- University of Kansas – lead university $800,000
- The Ohio State University $698,921
Urban Air Mobility (UAM): Safety Standards, Aircraft Certification and Impact on Market Feasibility and Growth Potentials
The vision to revolutionize mobility within metropolitan areas is a new frontier in aviation. Supporting accessible air transport systems for passengers and cargo by working with the urban air mobility (UAM) community to identify and address the opportunities and key challenges ahead is an emerging role for the FAA.
- Wichita State University – lead university $450,000
- Mississippi State University $315,000
- North Carolina State University $184,999
- Embry-Riddle Aeronautical University $249,923
UAS Standards Tracking, Mapping, and Analysis
Unmanned Aircraft Systems (UAS) technology is evolving rapidly and the FAA is working to keep pace with industry and to integrate UAS into the National Airspace System. A gap in UAS integration is having standards developed by industry which the FAA can use for policy and rulemaking activity.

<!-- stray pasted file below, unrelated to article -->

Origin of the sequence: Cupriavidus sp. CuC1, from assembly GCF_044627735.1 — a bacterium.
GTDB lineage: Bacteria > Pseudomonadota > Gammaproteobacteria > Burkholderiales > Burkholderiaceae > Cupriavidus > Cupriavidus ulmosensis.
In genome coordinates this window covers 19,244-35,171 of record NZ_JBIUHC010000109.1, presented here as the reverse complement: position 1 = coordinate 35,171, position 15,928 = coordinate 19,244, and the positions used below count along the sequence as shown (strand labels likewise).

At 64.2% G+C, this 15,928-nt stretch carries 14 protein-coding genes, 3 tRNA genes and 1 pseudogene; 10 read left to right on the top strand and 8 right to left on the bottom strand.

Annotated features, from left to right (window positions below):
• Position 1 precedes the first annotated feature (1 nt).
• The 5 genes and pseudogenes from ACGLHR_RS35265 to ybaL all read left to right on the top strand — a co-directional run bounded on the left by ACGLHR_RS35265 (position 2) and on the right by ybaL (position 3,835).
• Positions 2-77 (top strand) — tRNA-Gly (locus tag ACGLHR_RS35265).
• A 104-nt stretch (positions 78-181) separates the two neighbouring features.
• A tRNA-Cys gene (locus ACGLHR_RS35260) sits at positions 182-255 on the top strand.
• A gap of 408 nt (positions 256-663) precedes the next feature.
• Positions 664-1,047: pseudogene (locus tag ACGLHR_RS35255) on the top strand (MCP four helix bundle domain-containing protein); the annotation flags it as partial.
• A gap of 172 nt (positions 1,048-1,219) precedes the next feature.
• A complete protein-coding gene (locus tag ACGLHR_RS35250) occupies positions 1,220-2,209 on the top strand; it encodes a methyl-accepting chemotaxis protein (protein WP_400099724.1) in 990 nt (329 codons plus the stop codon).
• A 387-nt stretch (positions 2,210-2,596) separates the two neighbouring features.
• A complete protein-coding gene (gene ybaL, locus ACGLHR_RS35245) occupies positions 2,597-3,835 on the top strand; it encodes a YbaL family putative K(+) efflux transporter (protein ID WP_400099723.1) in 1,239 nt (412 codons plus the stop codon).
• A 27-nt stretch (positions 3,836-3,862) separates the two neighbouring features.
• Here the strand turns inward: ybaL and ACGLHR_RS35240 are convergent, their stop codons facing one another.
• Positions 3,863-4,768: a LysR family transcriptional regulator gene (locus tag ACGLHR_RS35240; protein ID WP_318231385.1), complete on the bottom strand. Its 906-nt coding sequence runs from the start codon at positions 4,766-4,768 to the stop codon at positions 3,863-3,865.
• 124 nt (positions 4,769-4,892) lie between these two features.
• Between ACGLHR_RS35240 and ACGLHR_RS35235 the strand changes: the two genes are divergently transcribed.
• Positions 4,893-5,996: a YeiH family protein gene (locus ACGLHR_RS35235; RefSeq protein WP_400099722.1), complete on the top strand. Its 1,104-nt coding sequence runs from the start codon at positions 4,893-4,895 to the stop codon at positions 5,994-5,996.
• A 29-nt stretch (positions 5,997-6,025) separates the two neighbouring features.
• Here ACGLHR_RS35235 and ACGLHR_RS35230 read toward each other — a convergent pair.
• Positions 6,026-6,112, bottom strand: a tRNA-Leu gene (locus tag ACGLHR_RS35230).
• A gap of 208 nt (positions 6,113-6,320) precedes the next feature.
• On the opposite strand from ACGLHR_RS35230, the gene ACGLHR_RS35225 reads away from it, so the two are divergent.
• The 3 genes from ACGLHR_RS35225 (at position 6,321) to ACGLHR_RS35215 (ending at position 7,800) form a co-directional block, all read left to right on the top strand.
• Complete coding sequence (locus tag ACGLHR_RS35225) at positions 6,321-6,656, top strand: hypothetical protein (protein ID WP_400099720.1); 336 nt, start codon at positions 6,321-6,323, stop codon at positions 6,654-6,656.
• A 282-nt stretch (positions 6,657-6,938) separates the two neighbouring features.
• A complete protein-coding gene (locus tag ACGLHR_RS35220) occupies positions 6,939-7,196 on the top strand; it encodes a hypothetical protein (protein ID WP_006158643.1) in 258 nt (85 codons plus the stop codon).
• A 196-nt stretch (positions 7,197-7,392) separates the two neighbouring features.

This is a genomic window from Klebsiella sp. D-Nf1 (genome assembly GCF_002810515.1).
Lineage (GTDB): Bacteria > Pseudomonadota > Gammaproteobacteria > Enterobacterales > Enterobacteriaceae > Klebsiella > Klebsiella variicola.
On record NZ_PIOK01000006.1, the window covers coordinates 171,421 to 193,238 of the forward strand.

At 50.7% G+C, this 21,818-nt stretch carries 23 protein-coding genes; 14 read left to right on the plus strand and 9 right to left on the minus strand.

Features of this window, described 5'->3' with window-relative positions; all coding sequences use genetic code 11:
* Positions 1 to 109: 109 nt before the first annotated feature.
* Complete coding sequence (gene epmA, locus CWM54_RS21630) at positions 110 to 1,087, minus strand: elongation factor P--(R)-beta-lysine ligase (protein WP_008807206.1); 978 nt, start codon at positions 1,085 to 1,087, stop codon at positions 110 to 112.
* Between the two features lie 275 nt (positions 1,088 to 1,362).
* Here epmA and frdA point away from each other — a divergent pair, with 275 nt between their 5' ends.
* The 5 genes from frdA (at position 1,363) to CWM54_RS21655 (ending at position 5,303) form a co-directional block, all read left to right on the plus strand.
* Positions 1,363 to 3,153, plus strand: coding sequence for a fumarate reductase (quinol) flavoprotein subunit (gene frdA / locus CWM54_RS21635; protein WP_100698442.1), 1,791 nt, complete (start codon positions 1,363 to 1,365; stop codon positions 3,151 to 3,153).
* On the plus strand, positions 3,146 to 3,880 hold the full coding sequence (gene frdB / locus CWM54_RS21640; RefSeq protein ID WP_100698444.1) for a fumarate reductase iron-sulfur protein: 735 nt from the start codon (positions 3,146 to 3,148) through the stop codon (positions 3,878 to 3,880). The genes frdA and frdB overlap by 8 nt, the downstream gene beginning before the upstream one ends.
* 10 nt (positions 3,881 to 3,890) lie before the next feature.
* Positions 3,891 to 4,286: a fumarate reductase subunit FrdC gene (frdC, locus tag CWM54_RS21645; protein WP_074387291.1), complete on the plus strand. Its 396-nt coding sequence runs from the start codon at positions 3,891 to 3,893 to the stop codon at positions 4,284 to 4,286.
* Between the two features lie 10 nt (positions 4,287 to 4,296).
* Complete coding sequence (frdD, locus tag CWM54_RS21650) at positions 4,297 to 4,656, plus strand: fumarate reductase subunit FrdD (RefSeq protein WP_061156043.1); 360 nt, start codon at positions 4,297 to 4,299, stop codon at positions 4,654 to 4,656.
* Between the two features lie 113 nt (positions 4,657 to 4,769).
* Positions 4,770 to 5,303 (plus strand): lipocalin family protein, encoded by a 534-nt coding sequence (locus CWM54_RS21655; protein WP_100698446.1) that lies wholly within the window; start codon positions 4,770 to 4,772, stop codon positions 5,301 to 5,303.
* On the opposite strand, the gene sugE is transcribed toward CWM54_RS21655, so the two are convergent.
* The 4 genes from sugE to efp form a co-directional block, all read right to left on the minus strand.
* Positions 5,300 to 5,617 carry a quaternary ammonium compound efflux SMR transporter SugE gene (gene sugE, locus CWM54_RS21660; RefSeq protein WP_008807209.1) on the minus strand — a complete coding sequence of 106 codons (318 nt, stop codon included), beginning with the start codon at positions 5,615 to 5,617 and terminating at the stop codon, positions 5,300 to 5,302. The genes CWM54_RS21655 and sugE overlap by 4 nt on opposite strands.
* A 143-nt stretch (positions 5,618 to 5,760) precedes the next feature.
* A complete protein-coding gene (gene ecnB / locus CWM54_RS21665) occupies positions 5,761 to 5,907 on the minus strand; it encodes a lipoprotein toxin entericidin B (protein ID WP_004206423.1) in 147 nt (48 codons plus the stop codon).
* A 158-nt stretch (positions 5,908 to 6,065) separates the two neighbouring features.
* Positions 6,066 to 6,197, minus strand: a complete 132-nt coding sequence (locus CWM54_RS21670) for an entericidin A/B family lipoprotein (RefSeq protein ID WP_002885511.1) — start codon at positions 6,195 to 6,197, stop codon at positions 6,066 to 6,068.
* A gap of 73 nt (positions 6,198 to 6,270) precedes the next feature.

- Embry-Riddle Aeronautical University – lead university $264,900
- University of North Dakota $235,000
Cybersecurity and Safety Literature Review
The proposed work will complete a literature review of cybersecurity concerns and resulting potential safety issues with the integration of UAS into the National Airspace System (NAS). The aim of the work is to support the establishment of a baseline model to identify and assess cybersecurity related risks of integrating UAS into the NAS, and undertake a survey of strategies for managing such risks.